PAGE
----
Sunday, December 28, 2008

Election Fever!

Yeaaaaa! Bandwidth today! Enjoy the photos.

Election Fever
Tomorrow is the Presidential runoff election in Ghana. It has been a hotly contested Presidential race, with neither of the top two candidates gaining the needed 50% + 1 to become President. So now we have the runoff, and tension is high. It did not feel like Christmas at all because everyone is only thinking of the election.

Professor Atta Mills is the candidate of the National Democratic Congress (NDC). He was vice-president 8 years ago, during the last change of political power here, when
the NDC peacefully turned over power to the New Patriotic Party (NPP). Nana Akufor-Addo is the NPP candidate, a former UN ambassador who talks like The Godfather.

Yesterday the Undersecretary of African Affairs arrived from Washington DC. It was the first time I have seen a USA government official on TV here. Whereas the Chinese ambassador to Ghana in on the TV at least once a week. I see a New World Order shaping here. Unfortunately all across Africa there a HUGE expectations that President Obama is going to change America's relationship with Africa. I try hard to lower these expectations, but he is a Super Star here.

I am confident that this will be a peaceful runoff in Ghana. Both parties are working very hard and are renting every bus in Ghana to get people to their proper polling places. During the election before the runoff, I visited 4 polling places. One was spectacularly chaotic, while the other 3 were calm and relaxed.

Sadly, with the runoff being so late, the newly elected President will have only 1 week for transition to the turn over of office on 07 Jan. This has been an amazing election to witness. It *almost* makes up for me missing Obama's election in the USA.

So, on another note, let me tell you that the Harmatten arrived today. I write a lot in this blog about the weather because it is the harshest thing about living here (for me). The Harmatten winds are a horrific weather phenomenon that arrives here around Christmas. It is a dry, hot, dusty wind that blows across the Sahara for hundreds of miles, unobstructed. Then when it leaves the Sahara, the wind stops, but the air carries the dry dirt and dust for hundreds more miles, finally reaching Accra at the coast. At first you only notice your eyes and sinuses and throat are irritated. Then the next day, the sun is noticeably dim and the entire sky hazy. Finally, on a bad Harmatten day (which thankfully does not happen every year) it is like a thick London or San Francisco fog - except it is dust! It has not been bad yet, but it can last all the way through the end of January. In the northern regions, it is much worse.

My return ticket to the USA is 21 January, so I know I will be ready to get away from the Harmatten, but I will be a total wreck on the day I depart Ghana. This is a wonderful place with wonderful people and it has taught me much about life and, in the process, unalterably changed my life. It is not nearly as comfortable as life in California, but it is infinitely rewarding to the soul.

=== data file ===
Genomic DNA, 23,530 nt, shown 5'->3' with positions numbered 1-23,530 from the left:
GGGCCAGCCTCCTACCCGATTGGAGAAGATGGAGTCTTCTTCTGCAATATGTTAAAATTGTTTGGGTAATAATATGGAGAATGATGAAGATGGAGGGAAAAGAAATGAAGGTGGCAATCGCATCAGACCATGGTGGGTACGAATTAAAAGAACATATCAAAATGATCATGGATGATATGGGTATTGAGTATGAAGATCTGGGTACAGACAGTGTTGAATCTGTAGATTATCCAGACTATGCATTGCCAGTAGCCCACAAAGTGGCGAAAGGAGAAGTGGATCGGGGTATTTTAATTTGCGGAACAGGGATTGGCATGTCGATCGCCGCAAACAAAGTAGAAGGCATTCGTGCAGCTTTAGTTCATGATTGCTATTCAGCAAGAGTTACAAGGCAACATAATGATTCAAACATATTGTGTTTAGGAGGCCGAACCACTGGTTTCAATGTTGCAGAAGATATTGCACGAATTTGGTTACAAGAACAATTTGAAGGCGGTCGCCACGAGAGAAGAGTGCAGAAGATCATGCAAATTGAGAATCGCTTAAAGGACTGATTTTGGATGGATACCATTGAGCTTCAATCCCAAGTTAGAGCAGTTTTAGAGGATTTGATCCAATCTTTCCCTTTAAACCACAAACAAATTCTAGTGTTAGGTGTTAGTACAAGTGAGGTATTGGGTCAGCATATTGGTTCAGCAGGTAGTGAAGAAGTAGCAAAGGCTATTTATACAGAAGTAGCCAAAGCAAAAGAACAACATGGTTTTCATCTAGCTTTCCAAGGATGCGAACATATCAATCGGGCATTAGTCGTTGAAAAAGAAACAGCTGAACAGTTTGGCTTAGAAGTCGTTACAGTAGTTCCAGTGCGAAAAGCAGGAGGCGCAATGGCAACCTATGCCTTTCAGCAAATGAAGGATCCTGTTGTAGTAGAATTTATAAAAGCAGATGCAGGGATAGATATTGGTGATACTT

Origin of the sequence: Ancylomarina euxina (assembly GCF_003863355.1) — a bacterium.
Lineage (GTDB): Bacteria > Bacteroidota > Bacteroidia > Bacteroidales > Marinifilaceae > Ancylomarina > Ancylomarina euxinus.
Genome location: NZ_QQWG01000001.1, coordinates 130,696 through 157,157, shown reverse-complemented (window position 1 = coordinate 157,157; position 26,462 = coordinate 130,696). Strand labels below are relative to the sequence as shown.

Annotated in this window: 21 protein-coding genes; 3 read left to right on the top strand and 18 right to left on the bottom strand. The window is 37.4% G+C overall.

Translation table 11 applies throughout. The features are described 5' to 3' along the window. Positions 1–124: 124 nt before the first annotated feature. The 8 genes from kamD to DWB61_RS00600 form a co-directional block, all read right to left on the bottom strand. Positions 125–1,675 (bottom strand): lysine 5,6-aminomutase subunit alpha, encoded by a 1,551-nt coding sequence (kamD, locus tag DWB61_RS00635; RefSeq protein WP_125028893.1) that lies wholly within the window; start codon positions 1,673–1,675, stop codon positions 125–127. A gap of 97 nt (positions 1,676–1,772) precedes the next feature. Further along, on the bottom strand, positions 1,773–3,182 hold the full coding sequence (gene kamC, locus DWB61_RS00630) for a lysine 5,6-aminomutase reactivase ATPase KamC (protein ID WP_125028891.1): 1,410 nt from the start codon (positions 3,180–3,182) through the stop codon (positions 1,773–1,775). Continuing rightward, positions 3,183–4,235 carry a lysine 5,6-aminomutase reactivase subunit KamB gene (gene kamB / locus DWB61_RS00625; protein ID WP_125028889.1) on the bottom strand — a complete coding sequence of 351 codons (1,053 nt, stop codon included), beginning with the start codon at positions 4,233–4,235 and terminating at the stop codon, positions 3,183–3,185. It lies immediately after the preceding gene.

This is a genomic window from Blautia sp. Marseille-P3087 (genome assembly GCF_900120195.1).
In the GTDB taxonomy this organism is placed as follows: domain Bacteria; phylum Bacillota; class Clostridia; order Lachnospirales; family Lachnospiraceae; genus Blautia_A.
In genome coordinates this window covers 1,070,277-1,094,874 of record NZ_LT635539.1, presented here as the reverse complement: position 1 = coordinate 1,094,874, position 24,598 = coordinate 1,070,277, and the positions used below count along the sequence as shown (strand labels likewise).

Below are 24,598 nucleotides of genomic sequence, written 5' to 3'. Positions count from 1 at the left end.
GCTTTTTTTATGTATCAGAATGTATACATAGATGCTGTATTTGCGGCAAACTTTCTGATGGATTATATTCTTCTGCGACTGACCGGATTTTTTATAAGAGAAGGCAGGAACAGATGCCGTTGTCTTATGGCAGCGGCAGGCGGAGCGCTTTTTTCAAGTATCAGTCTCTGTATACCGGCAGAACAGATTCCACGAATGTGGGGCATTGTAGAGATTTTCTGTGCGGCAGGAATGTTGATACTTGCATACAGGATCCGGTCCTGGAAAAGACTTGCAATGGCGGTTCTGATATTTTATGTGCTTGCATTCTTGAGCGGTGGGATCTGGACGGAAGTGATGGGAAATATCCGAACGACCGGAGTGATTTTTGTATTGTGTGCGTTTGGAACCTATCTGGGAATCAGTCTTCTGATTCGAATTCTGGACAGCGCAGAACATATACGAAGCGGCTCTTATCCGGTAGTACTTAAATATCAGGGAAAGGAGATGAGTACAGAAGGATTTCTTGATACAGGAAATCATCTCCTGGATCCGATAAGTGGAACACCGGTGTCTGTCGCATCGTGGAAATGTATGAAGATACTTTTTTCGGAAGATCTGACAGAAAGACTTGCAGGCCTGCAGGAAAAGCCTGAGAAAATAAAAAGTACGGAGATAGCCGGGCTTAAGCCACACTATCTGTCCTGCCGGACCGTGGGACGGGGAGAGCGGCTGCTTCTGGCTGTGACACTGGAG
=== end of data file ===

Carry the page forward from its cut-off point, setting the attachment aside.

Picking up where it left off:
I plan to return to Ghana before June 2009.

The unfortunate thing is that after 5 months working towards a Residency Permit, I am *still* waiting on some stupid bureaucratic nonsense. Two months ago I was certified for an "automatic Residency Permit" because I have founded a business here. However, this "automatic" permit requires that I wait for a letter of approval which every week I am told is coming.

TIA....TIA....TIA.....This Is Africa

It is a good bandwidth day at the cafe, so here are a couple more photos. Remember the student Helen Tekpor that I mentioned in a previous post? She was one of the
winning students in the TransCAP essay contest but was unable to receive her prize because of the death of her mother. She is now living with her aunt, but We were finally able to find her. Here is a photo of her reaction when we showed at the school where she now lives. She was the Big Woman On Campus that day, and probably for a long time thereafter.

Here are shots from a couple other schools:

Here is a photo of the construction of the Easy Track office. Unfortunately, the concept of a 'home office' is not acceptable to the bureaucrats, so we had to build a
separate room next to the house. Jessie did a great job making a cool space. All who enter ask me if there is air conditioning. HAHAHA! I can only dream of such luxury!

Here I am with Jessie's mum Anti, wearing my new dress on Christmas. I love it. My family is so good to me here. We had a GIANT feast for Christmas - a wonderful salad
with fresh fruits and vegetables and pasta, jollof rice with beef, and fufu with groundnut soup. Normally this much food will last 3 days in the house. The children played and there was singing and dancing. Later we all watched "Kung Fu Hustle" which I had brought with me. They all loved it.

OK, I will post again soon. Have a GREAT NEW YEAR! It is an enormous party here, so I am off to enjoy now.



Post a Comment

<< Home